Culture

Please Advise! My Great American Road Trip Has Gone Awry

A travellin' Steve Burgess explains how to make the best of a sputter-filled vacation.

By Steve Burgess 23 Jul 2014 | TheTyee.ca

Steve Burgess is a freelance writer and the author of Who Killed Mom?, published in 2011 by Greystone Books.

[Editor's note: Steve Burgess is an accredited spin doctor with a Ph.D in Centrifugal Rhetoric from the University of SASE, situated on the lovely campus of PO Box 7650, Cayman Islands. In this space he usually dispenses PR advice to politicians, the rich and famous, the troubled and well-heeled, the wealthy and gullible. But in the spirit of the sunshine season, today he shares wisdoms and warnings for all would-be summer road-trippers.]

Dear Dr. Steve,

Vacation time is here and I'm looking for inspiration. Any ideas for a summer jaunt?

-- Travelling Mood

Dear Trav,

When planning a vacation, the key is to pick the right song. I chose badly. Inspired by the 1980 Diesel hit "Sausalito Summer Nights", I decided to take a long driving excursion through the U.S. southwest -- Portland, San Francisco, southern California, over to Arizona, Utah, and up to Yellowstone Park on a circuitous route to a week-long stay in Manitoba.

A great plan. The problem was the song. The first line of Diesel's one and only hit record goes: We left for 'Frisco in your Rambler; The radiator running dry. Well, I wasn't worried. My 1991 BMW 318 is no Rambler. The fact that it is old enough to vote was of little concern -- it's never needed a major repair. I stuffed my bike in the back, some cereal in the trunk, and set off. First stop: Portland.

It was the bike that needed repairs first. While wedging it into the back seat I messed up the brakes somehow, so on arrival in Portland I searched for a late-night bike shop. Found one in the Hollywood district, a place called Velo Cult. At least it seemed like a bike shop -- it was also a bar, a cafe, and a social centre. Before leaving Portland I would attend a bluegrass jam there and watch a World Cup match in their basement theatre. Quick question: Is there some reason all bike shops can't be like Velo Cult? Or all cities as cool as Portland?

Back on the road I was promptly discovering America, which meant among other things being threatened by a pickup truck full of angry rednecks and listening to talk radio hosts express mystification about the lack of a giant, death-dealing fence along the full length of the Mexican border. But it also meant many friendly people and the revelation that some parts of the United States are largely unpeopled. Highway 395 in northern California offers arid landscapes, sweeping vistas, and, on one stretch, no gas stations for 72 miles. (Note to the California highways department: Shouldn't you put the "No Services Next 72 Miles" sign before the last available services? I made it to Alturas, California on fumes.)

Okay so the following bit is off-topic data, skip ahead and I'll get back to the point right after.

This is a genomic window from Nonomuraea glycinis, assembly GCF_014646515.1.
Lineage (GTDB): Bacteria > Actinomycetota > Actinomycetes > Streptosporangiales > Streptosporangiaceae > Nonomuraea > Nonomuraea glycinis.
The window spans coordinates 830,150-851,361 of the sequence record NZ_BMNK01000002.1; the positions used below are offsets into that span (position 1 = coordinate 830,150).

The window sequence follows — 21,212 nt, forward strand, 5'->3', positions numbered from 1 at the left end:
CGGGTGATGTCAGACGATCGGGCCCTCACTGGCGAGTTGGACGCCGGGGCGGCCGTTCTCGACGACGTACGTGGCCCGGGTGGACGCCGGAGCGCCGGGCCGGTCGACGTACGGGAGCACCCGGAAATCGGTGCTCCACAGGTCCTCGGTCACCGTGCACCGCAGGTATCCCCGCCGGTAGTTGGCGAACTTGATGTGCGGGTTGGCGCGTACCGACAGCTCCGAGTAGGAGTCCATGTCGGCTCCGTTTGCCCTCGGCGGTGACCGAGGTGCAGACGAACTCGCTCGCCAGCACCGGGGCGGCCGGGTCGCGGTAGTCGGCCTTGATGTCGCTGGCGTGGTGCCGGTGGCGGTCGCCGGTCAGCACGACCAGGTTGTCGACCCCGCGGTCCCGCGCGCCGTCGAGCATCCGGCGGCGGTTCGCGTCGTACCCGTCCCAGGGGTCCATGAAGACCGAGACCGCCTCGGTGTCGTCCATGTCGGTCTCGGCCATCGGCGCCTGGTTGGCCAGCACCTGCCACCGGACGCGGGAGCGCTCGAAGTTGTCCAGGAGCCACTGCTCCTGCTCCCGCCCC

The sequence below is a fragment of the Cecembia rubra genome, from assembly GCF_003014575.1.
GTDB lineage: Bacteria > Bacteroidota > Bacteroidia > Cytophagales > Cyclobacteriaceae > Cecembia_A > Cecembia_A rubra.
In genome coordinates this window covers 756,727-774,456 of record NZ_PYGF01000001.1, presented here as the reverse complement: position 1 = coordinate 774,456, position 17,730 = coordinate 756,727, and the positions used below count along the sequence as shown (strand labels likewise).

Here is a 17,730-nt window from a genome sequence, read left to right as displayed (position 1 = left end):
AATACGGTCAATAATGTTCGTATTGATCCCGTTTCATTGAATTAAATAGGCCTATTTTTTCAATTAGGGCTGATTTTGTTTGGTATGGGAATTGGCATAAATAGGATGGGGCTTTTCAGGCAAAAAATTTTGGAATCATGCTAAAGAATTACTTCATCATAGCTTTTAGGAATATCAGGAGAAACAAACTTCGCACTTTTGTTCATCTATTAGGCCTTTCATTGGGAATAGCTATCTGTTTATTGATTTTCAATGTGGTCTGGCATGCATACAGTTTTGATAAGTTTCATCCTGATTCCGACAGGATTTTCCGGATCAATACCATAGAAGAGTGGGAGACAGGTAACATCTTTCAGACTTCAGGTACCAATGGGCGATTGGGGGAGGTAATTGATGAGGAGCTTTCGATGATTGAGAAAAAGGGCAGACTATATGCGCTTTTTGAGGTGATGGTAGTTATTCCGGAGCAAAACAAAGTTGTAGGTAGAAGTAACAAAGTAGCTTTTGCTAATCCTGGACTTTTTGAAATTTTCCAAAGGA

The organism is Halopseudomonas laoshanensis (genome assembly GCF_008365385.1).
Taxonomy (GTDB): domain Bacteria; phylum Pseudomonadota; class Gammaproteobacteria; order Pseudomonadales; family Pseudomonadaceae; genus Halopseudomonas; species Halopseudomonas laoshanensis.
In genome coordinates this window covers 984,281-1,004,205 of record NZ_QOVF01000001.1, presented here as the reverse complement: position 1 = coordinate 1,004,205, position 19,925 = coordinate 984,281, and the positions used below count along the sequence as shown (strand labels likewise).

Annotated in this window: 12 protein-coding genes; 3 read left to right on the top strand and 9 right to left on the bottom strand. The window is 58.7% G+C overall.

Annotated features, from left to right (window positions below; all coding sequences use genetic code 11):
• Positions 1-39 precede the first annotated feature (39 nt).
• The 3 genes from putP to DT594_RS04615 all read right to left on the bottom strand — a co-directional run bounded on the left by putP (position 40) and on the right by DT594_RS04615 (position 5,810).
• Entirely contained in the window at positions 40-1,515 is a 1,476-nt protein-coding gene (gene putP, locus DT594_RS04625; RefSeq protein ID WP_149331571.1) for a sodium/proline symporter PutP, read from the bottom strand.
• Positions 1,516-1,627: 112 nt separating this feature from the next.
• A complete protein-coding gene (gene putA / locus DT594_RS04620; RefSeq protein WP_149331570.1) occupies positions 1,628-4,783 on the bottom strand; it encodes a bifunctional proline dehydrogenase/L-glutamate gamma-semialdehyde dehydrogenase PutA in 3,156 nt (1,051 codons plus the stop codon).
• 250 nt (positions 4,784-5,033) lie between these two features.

Stuck in Truckee

Truckee, California is close to the Donner Pass, where the ill-fated Donner party resorted to cannibalism during a brutal winter. Many expired. My battery joined them. Being close to town at the time, it was not necessary to gnaw on my own arm. But I did make some new American friends. Their names were Manny, Moe and Jack -- the Pep Boys.

582px version of lonely highway 395
California's lovely and lonely Highway 395. Photo: Steve Burgess.

The Pep Boys is an automotive chain. The titular boys started a shop in Pennsylvania in 1921. They're not on shift anymore, but there are plenty of other folks waiting to help as I would soon discover. Only two days after acquiring my new Pep Boys battery, I was on the Oakland freeway when my engine light fired up. I looked down to see the temperature gauge straining to bust out of the glass. Waiting at the next exit: more Pep Boys.

They're a friendly bunch, or their surrogates are at least. Kat, who caught my case at the service desk, was curious about Canada. "I've been in Iraq and Kuwait," she told me, "but never in Canada." Considering how the ex-soldier got to Iraq and Kuwait, I suppose we should be glad of that. Another employee, Carlos, enquired about the state of automotive service in Canada and listened in wonder as I spoke of Canadian Tire. "You guys have that place that sells coffee and doughnuts -- what's that called again?" If it wasn't for Tim's and Canada Dry, we wouldn't even be on the map.

Tune up

Just as Diesel had predicted, my radiator had run dry. It was kaput. The song never did mention the price, but I imagine it's gone up since 1980 -- $700 after using a handy Pep Boys coupon. Pleasant and helpful though they were, I expressed my wish that I would not be meeting any more Pep Boys soon. They understood.

It's remarkable what happens to the mind when you lose faith in your ride. Rolling down the highway, you think of all the parts in a car and all the many ways those parts can fail. The battery; the radiator; the tires; the valves; the ignition coil; the idler arm; the camshaft locking plate; the hood latch; the windshield wiper motor; the flux capacitor. Those always fail at the worst times.

So to your question, Travelling Mood: Pick the right song. "Sailing," "On the Road Again," "Ramblin' Man," "Fly Me to the Moon" -- something like that. As for me, I have left my heart and several car parts in the San Francisco area. Not sure whether the next song up will be "Homeward Bound" or "Help Me". Wish me luck. I think I hear my crankshaft oil seal starting to go.  [Tyee]

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